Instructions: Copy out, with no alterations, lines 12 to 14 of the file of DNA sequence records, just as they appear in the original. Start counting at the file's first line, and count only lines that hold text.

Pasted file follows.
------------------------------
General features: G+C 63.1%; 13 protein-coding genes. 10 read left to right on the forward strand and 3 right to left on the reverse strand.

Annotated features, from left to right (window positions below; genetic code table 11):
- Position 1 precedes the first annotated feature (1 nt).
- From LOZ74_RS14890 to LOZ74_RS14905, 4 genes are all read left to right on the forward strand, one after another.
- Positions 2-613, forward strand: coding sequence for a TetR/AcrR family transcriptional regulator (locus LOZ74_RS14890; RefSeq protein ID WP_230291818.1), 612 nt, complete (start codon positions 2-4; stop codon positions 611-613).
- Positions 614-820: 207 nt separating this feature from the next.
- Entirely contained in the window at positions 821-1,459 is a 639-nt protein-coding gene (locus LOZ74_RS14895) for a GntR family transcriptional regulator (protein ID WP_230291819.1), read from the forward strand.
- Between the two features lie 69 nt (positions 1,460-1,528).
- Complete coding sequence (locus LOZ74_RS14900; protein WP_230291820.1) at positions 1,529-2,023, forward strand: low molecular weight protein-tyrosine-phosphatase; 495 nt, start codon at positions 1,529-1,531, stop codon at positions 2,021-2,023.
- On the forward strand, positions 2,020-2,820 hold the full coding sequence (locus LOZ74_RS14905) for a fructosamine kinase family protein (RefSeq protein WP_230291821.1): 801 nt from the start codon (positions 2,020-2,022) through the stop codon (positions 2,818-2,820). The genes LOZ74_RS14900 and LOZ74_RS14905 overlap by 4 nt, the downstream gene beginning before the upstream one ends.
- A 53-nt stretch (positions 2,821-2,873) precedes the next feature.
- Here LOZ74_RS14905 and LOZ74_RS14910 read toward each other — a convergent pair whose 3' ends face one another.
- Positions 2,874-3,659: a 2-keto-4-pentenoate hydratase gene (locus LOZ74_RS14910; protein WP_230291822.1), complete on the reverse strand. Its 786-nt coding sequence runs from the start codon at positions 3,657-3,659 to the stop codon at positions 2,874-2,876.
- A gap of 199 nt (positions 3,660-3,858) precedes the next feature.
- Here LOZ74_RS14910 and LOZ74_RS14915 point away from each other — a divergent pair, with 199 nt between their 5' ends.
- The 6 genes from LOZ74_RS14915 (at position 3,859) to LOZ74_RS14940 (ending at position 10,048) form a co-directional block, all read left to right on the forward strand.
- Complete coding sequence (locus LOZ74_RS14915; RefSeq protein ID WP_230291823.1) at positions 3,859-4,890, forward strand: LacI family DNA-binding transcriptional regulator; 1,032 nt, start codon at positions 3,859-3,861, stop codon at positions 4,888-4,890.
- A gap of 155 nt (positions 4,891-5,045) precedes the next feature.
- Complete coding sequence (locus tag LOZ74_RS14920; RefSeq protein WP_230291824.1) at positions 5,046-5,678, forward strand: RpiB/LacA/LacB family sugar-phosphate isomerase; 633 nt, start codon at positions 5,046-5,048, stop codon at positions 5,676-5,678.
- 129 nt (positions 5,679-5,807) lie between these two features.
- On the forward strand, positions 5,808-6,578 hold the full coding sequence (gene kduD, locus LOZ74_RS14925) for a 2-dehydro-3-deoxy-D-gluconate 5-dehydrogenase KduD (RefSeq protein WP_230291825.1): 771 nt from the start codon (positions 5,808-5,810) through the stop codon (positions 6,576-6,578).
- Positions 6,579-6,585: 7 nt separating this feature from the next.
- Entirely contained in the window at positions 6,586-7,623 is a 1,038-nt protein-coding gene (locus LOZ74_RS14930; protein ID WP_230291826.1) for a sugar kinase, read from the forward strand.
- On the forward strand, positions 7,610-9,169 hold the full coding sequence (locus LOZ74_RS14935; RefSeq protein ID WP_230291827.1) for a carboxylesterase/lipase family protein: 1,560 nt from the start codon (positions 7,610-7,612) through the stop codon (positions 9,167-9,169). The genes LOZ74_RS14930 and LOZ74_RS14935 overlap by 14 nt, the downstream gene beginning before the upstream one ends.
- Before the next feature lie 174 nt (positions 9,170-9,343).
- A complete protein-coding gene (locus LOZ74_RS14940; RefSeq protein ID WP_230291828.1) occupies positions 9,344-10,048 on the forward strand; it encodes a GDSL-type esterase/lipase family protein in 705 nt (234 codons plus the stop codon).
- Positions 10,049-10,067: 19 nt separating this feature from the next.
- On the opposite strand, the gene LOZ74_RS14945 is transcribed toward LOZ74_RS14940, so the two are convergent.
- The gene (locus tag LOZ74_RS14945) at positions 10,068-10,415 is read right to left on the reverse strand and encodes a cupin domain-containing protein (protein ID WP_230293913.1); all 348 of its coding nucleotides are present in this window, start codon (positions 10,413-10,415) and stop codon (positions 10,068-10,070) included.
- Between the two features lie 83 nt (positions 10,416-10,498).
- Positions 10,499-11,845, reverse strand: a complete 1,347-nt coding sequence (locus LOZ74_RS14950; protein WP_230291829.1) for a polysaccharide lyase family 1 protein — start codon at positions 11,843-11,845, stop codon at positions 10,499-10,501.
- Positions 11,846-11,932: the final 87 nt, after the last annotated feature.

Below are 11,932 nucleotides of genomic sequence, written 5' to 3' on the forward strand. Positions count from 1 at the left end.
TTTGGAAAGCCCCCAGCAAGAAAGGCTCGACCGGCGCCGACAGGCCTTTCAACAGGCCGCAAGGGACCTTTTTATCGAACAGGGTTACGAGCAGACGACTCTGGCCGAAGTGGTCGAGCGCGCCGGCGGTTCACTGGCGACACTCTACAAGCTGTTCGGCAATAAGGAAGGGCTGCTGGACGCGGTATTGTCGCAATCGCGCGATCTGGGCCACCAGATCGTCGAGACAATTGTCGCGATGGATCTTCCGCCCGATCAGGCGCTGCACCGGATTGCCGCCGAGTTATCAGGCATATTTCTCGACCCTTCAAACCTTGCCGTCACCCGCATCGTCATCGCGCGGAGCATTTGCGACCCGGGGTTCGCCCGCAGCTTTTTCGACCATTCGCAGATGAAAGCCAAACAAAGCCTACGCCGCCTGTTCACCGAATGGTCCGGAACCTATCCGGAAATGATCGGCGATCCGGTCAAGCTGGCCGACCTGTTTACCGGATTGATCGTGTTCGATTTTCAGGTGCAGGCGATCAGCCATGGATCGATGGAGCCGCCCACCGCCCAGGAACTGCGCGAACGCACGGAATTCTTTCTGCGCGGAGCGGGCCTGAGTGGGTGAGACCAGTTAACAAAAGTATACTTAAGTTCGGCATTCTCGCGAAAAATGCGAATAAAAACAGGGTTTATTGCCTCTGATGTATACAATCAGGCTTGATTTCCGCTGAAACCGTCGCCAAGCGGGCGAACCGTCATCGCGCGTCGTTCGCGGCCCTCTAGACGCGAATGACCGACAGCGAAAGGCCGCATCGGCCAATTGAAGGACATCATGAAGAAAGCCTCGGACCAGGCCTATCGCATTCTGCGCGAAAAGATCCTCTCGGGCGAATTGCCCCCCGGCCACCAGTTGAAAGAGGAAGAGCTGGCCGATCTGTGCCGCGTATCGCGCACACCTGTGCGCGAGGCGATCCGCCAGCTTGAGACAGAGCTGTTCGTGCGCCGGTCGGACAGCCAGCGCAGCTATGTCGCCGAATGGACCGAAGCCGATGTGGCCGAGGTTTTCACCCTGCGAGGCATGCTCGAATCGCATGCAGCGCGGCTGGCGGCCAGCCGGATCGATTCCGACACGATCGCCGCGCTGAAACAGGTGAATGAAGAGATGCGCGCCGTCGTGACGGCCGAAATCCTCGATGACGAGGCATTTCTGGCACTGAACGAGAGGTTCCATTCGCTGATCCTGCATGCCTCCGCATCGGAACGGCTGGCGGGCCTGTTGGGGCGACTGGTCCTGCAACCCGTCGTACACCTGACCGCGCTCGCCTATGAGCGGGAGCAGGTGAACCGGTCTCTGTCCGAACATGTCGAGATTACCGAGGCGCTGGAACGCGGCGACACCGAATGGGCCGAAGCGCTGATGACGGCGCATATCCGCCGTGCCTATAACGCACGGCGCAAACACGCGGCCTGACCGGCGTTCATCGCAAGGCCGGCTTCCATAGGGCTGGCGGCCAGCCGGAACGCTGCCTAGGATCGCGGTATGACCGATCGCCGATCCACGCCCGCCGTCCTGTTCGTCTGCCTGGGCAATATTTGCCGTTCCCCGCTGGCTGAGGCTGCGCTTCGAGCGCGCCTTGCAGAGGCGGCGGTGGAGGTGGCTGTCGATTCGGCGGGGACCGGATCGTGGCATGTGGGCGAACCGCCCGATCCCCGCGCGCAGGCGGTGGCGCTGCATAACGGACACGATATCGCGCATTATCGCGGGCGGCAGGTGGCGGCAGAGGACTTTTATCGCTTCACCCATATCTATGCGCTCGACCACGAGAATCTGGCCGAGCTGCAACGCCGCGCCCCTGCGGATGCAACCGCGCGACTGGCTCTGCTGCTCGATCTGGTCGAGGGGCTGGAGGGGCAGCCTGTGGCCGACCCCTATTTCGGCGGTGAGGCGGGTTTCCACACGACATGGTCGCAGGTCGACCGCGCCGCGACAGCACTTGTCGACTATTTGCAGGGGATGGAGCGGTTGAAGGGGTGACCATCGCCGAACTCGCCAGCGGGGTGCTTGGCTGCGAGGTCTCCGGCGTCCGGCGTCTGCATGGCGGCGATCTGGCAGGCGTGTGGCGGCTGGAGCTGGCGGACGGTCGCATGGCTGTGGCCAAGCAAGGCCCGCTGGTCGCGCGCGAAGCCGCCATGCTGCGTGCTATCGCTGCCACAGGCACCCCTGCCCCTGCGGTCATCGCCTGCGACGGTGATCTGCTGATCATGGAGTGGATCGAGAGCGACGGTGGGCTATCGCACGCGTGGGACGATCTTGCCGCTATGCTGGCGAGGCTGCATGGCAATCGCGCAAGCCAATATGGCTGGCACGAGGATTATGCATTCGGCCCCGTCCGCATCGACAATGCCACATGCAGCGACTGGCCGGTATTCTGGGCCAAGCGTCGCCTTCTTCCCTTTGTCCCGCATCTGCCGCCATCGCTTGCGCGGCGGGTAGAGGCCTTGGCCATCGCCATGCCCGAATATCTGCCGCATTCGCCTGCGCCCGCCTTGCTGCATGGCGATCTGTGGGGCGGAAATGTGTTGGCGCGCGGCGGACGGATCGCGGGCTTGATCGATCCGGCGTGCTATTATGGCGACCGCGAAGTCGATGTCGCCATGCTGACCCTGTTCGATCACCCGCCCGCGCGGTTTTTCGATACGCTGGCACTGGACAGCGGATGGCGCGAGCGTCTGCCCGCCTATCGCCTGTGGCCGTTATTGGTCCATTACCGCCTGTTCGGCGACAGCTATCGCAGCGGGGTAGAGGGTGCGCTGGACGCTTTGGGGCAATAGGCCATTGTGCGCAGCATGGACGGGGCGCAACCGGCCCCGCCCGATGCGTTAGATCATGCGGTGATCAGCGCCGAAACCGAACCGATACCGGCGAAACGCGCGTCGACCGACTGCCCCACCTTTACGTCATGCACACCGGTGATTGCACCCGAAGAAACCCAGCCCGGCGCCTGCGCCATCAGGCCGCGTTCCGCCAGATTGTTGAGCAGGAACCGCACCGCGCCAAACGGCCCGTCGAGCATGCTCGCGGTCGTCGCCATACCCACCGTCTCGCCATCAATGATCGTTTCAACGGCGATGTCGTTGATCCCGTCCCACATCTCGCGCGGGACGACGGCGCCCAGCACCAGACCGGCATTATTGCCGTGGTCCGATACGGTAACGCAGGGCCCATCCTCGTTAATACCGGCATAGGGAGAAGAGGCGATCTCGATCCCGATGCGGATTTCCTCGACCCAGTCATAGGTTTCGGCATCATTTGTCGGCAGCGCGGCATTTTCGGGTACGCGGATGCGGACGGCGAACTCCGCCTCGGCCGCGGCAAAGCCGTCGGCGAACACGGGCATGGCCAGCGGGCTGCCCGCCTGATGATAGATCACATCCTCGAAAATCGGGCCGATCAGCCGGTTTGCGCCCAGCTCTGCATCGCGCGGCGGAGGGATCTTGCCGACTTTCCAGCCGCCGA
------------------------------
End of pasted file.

- Here LOZ74_RS14905 and LOZ74_RS14910 read toward each other — a convergent pair whose 3' ends face one another.
- Positions 2,874-3,659: a 2-keto-4-pentenoate hydratase gene (locus LOZ74_RS14910; protein WP_230291822.1), complete on the reverse strand. Its 786-nt coding sequence runs from the start codon at positions 3,657-3,659 to the stop codon at positions 2,874-2,876.
- A gap of 199 nt (positions 3,660-3,858) precedes the next feature.